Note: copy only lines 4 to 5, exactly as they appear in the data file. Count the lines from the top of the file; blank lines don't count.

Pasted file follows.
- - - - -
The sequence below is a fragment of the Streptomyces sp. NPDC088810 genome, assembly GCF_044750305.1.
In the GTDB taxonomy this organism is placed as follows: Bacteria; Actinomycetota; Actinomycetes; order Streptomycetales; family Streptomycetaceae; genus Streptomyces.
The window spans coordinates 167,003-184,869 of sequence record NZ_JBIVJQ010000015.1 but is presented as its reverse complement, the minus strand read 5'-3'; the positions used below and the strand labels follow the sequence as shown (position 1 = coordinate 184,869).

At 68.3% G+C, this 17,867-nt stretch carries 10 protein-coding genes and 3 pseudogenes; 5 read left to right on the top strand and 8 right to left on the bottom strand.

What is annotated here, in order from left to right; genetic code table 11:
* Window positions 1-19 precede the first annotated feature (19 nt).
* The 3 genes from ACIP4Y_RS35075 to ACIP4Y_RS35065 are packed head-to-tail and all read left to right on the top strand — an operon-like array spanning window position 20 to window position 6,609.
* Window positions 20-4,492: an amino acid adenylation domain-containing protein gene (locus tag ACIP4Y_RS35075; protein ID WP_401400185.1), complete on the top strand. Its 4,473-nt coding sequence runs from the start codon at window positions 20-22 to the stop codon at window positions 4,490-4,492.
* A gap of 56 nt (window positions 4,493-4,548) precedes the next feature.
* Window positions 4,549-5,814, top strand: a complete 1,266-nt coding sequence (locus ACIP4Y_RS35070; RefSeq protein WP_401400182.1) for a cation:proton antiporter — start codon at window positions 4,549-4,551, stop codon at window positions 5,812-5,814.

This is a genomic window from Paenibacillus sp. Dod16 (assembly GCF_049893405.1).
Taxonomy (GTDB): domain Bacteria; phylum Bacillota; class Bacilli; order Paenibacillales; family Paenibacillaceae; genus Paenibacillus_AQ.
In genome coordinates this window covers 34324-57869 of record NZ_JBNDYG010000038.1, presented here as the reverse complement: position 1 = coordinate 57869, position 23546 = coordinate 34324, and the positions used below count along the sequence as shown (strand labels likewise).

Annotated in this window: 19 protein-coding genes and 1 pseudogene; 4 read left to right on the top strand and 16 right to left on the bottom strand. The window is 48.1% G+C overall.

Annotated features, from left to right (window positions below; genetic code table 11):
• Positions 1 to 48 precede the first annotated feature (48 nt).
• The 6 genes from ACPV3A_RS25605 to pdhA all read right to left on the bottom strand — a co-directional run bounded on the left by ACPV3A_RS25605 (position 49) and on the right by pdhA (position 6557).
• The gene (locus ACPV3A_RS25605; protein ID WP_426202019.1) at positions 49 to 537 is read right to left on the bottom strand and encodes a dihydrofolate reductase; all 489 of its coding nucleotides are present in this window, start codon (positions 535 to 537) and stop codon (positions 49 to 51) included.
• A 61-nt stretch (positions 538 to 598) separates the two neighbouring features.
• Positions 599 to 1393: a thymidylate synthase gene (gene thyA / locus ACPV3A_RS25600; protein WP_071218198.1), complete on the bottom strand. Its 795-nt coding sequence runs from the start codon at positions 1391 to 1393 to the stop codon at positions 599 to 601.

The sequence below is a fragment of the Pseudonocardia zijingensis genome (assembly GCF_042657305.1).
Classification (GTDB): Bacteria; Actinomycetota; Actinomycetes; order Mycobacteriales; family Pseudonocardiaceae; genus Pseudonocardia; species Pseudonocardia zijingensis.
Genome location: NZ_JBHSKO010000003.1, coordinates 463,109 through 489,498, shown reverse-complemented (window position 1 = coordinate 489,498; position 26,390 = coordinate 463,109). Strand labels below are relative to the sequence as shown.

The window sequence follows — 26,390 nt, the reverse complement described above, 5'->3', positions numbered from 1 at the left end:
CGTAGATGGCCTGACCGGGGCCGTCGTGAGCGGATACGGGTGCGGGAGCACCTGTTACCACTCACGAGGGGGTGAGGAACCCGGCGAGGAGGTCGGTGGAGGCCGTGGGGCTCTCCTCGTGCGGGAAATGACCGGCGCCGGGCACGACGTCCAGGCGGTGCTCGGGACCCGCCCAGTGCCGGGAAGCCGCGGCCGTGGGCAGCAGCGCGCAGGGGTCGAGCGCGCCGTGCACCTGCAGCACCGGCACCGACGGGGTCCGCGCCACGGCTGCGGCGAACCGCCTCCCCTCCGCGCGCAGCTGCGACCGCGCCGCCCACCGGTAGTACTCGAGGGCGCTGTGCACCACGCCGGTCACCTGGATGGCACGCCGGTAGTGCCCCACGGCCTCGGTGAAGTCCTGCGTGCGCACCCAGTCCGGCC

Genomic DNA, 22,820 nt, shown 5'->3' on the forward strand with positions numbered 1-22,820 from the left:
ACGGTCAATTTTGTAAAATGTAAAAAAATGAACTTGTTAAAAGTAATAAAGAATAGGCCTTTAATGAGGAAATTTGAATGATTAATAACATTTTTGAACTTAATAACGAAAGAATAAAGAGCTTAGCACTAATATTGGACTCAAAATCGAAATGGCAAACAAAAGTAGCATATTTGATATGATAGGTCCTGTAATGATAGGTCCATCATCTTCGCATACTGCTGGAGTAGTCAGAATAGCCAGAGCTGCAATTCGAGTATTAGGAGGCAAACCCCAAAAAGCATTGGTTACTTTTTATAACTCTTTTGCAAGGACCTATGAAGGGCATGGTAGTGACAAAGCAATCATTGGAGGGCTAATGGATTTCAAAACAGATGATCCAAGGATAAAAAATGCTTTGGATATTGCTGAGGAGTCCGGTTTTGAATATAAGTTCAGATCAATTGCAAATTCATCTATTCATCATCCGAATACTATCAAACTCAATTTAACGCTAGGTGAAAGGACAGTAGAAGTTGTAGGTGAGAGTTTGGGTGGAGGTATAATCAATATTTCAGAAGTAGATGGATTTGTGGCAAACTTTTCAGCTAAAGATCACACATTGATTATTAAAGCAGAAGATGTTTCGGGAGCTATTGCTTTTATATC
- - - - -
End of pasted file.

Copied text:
At 68.3% G+C, this 17,867-nt stretch carries 10 protein-coding genes and 3 pseudogenes; 5 read left to right on the top strand and 8 right to left on the bottom strand.

What is annotated here, in order from left to right; genetic code table 11: